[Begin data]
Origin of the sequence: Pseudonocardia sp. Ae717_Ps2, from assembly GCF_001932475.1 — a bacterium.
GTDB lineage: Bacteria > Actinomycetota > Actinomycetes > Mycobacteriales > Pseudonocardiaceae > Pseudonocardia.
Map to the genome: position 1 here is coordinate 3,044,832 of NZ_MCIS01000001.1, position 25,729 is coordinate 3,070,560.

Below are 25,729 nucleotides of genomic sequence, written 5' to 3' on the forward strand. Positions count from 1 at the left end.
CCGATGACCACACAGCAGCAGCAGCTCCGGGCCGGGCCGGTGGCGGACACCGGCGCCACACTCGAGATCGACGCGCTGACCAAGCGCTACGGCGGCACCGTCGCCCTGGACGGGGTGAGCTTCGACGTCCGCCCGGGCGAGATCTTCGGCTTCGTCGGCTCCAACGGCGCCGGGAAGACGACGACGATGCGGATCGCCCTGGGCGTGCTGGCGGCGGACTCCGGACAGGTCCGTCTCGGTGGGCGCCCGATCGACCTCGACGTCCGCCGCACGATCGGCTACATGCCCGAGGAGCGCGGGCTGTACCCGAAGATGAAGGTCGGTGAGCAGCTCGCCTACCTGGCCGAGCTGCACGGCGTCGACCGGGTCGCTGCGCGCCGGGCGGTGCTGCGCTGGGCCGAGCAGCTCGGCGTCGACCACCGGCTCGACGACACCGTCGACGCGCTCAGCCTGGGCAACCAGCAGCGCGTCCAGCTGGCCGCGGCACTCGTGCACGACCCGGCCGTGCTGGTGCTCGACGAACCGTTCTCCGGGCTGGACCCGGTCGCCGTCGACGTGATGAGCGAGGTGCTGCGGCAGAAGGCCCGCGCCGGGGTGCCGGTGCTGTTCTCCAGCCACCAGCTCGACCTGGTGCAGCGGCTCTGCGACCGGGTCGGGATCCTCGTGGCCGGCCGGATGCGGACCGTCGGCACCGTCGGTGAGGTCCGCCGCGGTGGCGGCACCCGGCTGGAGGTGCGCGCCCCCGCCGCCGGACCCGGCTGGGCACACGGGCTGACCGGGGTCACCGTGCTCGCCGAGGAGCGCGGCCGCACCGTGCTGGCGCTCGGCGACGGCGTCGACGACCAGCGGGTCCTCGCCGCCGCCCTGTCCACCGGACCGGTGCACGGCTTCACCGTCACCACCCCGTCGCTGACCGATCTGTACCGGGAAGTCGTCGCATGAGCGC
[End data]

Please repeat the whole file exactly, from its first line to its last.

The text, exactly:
Origin of the sequence: Pseudonocardia sp. Ae717_Ps2, from assembly GCF_001932475.1 — a bacterium.
GTDB lineage: Bacteria > Actinomycetota > Actinomycetes > Mycobacteriales > Pseudonocardiaceae > Pseudonocardia.
Map to the genome: position 1 here is coordinate 3,044,832 of NZ_MCIS01000001.1, position 25,729 is coordinate 3,070,560.

Below are 25,729 nucleotides of genomic sequence, written 5' to 3' on the forward strand. Positions count from 1 at the left end.
CCGATGACCACACAGCAGCAGCAGCTCCGGGCCGGGCCGGTGGCGGACACCGGCGCCACACTCGAGATCGACGCGCTGACCAAGCGCTACGGCGGCACCGTCGCCCTGGACGGGGTGAGCTTCGACGTCCGCCCGGGCGAGATCTTCGGCTTCGTCGGCTCCAACGGCGCCGGGAAGACGACGACGATGCGGATCGCCCTGGGCGTGCTGGCGGCGGACTCCGGACAGGTCCGTCTCGGTGGGCGCCCGATCGACCTCGACGTCCGCCGCACGATCGGCTACATGCCCGAGGAGCGCGGGCTGTACCCGAAGATGAAGGTCGGTGAGCAGCTCGCCTACCTGGCCGAGCTGCACGGCGTCGACCGGGTCGCTGCGCGCCGGGCGGTGCTGCGCTGGGCCGAGCAGCTCGGCGTCGACCACCGGCTCGACGACACCGTCGACGCGCTCAGCCTGGGCAACCAGCAGCGCGTCCAGCTGGCCGCGGCACTCGTGCACGACCCGGCCGTGCTGGTGCTCGACGAACCGTTCTCCGGGCTGGACCCGGTCGCCGTCGACGTGATGAGCGAGGTGCTGCGGCAGAAGGCCCGCGCCGGGGTGCCGGTGCTGTTCTCCAGCCACCAGCTCGACCTGGTGCAGCGGCTCTGCGACCGGGTCGGGATCCTCGTGGCCGGCCGGATGCGGACCGTCGGCACCGTCGGTGAGGTCCGCCGCGGTGGCGGCACCCGGCTGGAGGTGCGCGCCCCCGCCGCCGGACCCGGCTGGGCACACGGGCTGACCGGGGTCACCGTGCTCGCCGAGGAGCGCGGCCGCACCGTGCTGGCGCTCGGCGACGGCGTCGACGACCAGCGGGTCCTCGCCGCCGCCCTGTCCACCGGACCGGTGCACGGCTTCACCGTCACCACCCCGTCGCTGACCGATCTGTACCGGGAAGTCGTCGCATGAGCGC